Europe’s Central Bank Holds Key Rate Steady
The European Central Bank left its main short-term interest rate unchanged Thursday at 2.5%, helping to drive the euro currency to a new four-year high against the dollar and sending European stocks lower.
But many analysts still expect the ECB to ease credit in coming months because of concerns that Europe’s economy is bordering on recession.
ECB President Wim Duisenberg appeared to signal the potential for a rate cut by saying that “downside risks remain” for the euro-zone economy, even though “looking ahead we continue to see a strengthening” from recent subdued growth.
The ECB also relaxed its inflation goal, saying it will aim for inflation of “close to 2%" instead of between zero and 2%. That change also paves the way for easier credit, analysts said.
“Rate cuts have been postponed, but only postponed,” said Holger Schmieding, an economist at Bank of America in London.
Separately on Thursday, Bank of England policymakers met and left their key rate unchanged as well, at 3.75%.
The ECB and Bank of England meetings followed the U.S. Federal Reserve’s meeting Tuesday. The Fed also left its main rate unchanged -- at 1.25% -- but surprised Wall Street by saying it was concerned about the potential for the economy to fall into a deflationary cycle.
The Fed’s comments suggested it could ease credit further, even with U.S. interest rates at 40-year lows.
The wide spread between U.S. rates and those in Europe and elsewhere have slammed the dollar in recent weeks, as many investors searching for higher yields have shunned U.S. fixed-income securities.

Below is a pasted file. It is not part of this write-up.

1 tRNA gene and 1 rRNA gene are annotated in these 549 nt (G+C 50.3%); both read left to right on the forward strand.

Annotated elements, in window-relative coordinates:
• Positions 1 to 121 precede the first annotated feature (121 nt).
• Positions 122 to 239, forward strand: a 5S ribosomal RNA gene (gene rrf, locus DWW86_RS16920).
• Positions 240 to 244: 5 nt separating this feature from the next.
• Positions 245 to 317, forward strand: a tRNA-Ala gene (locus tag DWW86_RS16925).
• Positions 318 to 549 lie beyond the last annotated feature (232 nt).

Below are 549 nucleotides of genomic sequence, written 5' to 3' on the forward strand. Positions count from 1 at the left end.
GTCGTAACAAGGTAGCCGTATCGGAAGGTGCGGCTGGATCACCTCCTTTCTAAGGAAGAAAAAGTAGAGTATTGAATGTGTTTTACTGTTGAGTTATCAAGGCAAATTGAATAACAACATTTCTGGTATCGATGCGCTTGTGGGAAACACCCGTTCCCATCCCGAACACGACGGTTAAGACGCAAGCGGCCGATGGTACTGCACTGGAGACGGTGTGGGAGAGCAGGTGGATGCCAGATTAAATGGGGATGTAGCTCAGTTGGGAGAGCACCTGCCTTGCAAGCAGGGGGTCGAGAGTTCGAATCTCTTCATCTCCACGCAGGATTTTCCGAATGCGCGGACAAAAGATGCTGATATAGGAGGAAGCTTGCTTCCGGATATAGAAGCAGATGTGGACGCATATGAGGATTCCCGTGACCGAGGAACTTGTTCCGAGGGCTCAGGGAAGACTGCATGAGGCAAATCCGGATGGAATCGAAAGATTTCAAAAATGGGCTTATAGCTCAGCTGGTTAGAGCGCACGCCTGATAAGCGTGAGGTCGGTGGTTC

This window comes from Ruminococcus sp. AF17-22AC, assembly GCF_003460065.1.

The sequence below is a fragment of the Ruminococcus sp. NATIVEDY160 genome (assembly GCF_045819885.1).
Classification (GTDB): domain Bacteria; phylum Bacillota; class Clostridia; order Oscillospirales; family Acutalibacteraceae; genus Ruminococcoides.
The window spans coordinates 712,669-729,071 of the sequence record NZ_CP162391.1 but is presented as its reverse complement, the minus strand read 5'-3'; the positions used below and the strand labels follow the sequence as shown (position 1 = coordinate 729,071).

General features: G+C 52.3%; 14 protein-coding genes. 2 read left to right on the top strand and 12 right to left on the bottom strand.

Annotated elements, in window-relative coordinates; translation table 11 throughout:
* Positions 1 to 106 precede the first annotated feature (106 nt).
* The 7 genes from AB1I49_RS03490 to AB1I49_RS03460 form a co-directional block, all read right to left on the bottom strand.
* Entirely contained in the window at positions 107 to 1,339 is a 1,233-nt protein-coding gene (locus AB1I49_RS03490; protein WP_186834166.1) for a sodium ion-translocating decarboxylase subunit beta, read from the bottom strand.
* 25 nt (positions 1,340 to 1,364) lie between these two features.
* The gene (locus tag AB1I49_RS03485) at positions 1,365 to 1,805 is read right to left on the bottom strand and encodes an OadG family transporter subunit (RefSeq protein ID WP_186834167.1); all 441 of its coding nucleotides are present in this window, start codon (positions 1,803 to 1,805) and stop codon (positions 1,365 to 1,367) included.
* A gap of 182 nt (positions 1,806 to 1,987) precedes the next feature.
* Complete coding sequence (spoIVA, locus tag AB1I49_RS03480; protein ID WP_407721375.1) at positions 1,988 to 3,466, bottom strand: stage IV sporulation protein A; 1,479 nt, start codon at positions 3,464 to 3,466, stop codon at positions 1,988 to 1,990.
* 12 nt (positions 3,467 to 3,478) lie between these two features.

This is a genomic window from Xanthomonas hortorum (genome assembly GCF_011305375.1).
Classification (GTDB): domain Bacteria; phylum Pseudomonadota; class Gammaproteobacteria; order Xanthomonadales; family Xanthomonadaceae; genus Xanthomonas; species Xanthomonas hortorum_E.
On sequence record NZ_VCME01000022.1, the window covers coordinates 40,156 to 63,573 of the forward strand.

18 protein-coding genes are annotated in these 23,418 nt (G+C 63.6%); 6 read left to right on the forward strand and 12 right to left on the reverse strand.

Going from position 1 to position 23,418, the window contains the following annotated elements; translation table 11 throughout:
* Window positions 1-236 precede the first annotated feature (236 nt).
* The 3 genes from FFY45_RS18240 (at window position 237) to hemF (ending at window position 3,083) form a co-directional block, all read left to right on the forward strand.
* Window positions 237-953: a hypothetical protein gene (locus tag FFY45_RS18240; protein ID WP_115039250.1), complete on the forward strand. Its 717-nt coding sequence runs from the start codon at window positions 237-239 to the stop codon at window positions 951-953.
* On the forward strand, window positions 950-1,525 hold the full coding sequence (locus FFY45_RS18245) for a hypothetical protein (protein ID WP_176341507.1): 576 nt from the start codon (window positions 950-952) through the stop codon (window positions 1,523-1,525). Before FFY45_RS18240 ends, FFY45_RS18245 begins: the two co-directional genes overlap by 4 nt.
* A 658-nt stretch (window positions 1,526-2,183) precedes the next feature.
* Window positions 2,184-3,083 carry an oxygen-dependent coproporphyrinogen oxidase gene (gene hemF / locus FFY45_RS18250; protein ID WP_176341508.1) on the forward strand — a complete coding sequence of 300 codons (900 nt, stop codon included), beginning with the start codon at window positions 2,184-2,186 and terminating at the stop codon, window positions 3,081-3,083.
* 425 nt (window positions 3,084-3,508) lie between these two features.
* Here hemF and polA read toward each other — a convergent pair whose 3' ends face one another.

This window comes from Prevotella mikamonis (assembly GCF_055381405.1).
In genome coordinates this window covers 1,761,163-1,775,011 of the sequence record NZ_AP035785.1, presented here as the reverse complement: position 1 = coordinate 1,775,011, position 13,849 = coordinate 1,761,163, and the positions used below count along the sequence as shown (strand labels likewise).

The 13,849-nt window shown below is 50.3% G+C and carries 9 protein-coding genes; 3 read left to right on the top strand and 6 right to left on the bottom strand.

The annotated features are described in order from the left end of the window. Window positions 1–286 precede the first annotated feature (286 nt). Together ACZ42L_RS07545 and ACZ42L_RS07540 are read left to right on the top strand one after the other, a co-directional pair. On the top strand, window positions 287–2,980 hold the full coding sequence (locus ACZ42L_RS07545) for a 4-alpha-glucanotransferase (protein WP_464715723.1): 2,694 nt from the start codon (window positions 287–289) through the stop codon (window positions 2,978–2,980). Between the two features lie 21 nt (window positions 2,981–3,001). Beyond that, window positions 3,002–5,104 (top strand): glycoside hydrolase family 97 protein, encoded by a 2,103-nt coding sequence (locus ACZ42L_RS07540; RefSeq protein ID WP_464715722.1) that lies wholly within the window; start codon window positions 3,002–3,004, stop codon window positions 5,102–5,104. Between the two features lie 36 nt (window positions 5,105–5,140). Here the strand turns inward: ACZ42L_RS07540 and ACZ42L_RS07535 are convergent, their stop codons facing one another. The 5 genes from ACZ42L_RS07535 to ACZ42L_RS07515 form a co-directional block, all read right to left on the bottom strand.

That was evident Thursday as the U.S. Treasury sold $18 billion of 10-year notes and saw the weakest demand since at least 1983, according to bond traders. The yield on the new notes was 3.7%.
Currency traders continued to push the dollar lower and the euro higher, betting that investors will be reluctant to buy U.S. assets, especially bonds. The euro hit a four-year high of $1.149, up from $1.137 on Wednesday.
The ECB decision on rates “makes the interest-rate differential that much more attractive,” said Alejandro Urbina, a currency strategist at Banc One Capital Markets in Chicago. “Capital is more likely to flow into euro-denominated assets.”
But that sentiment didn’t help European stocks, which fell broadly Thursday on disappointment that the ECB didn’t cut rates. The German market sank 4%, the French market lost 2.8% and Spain’s market fell 2%.